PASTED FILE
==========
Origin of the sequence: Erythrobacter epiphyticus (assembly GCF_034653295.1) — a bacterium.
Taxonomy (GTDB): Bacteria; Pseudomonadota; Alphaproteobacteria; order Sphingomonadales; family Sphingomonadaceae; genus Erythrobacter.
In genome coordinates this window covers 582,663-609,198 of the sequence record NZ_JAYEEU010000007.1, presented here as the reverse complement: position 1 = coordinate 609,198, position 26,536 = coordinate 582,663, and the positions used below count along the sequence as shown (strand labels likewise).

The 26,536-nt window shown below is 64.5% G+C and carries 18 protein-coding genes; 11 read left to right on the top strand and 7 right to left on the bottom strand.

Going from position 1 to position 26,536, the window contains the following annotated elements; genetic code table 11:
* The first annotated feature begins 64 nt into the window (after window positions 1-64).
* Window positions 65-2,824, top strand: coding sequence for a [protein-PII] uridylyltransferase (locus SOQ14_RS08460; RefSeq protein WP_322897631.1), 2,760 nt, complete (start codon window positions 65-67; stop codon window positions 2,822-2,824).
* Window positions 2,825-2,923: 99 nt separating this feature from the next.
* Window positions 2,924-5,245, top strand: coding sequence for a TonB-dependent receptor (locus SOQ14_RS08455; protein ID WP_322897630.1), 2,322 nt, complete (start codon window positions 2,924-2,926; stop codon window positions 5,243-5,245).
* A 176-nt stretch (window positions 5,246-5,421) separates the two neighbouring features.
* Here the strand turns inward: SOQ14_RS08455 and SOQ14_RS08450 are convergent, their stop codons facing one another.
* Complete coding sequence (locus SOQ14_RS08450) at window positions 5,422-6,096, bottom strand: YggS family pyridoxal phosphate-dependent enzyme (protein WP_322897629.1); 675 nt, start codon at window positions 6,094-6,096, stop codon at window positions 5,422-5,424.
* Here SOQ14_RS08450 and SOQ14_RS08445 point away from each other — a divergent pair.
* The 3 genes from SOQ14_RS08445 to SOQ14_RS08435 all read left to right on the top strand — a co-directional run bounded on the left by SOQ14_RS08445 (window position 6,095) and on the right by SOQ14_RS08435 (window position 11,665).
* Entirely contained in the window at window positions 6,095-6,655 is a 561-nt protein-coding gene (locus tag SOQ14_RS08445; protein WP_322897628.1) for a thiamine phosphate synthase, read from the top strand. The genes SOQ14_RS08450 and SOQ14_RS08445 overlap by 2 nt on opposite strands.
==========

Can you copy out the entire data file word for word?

Origin of the sequence: Erythrobacter epiphyticus (assembly GCF_034653295.1) — a bacterium.
Taxonomy (GTDB): Bacteria; Pseudomonadota; Alphaproteobacteria; order Sphingomonadales; family Sphingomonadaceae; genus Erythrobacter.
In genome coordinates this window covers 582,663-609,198 of the sequence record NZ_JAYEEU010000007.1, presented here as the reverse complement: position 1 = coordinate 609,198, position 26,536 = coordinate 582,663, and the positions used below count along the sequence as shown (strand labels likewise).

The 26,536-nt window shown below is 64.5% G+C and carries 18 protein-coding genes; 11 read left to right on the top strand and 7 right to left on the bottom strand.

Going from position 1 to position 26,536, the window contains the following annotated elements; genetic code table 11:
* The first annotated feature begins 64 nt into the window (after window positions 1-64).
* Window positions 65-2,824, top strand: coding sequence for a [protein-PII] uridylyltransferase (locus SOQ14_RS08460; RefSeq protein WP_322897631.1), 2,760 nt, complete (start codon window positions 65-67; stop codon window positions 2,822-2,824).
* Window positions 2,825-2,923: 99 nt separating this feature from the next.
* Window positions 2,924-5,245, top strand: coding sequence for a TonB-dependent receptor (locus SOQ14_RS08455; protein ID WP_322897630.1), 2,322 nt, complete (start codon window positions 2,924-2,926; stop codon window positions 5,243-5,245).
* A 176-nt stretch (window positions 5,246-5,421) separates the two neighbouring features.
* Here the strand turns inward: SOQ14_RS08455 and SOQ14_RS08450 are convergent, their stop codons facing one another.
* Complete coding sequence (locus SOQ14_RS08450) at window positions 5,422-6,096, bottom strand: YggS family pyridoxal phosphate-dependent enzyme (protein WP_322897629.1); 675 nt, start codon at window positions 6,094-6,096, stop codon at window positions 5,422-5,424.
* Here SOQ14_RS08450 and SOQ14_RS08445 point away from each other — a divergent pair.
* The 3 genes from SOQ14_RS08445 to SOQ14_RS08435 all read left to right on the top strand — a co-directional run bounded on the left by SOQ14_RS08445 (window position 6,095) and on the right by SOQ14_RS08435 (window position 11,665).
* Entirely contained in the window at window positions 6,095-6,655 is a 561-nt protein-coding gene (locus tag SOQ14_RS08445; protein WP_322897628.1) for a thiamine phosphate synthase, read from the top strand. The genes SOQ14_RS08450 and SOQ14_RS08445 overlap by 2 nt on opposite strands.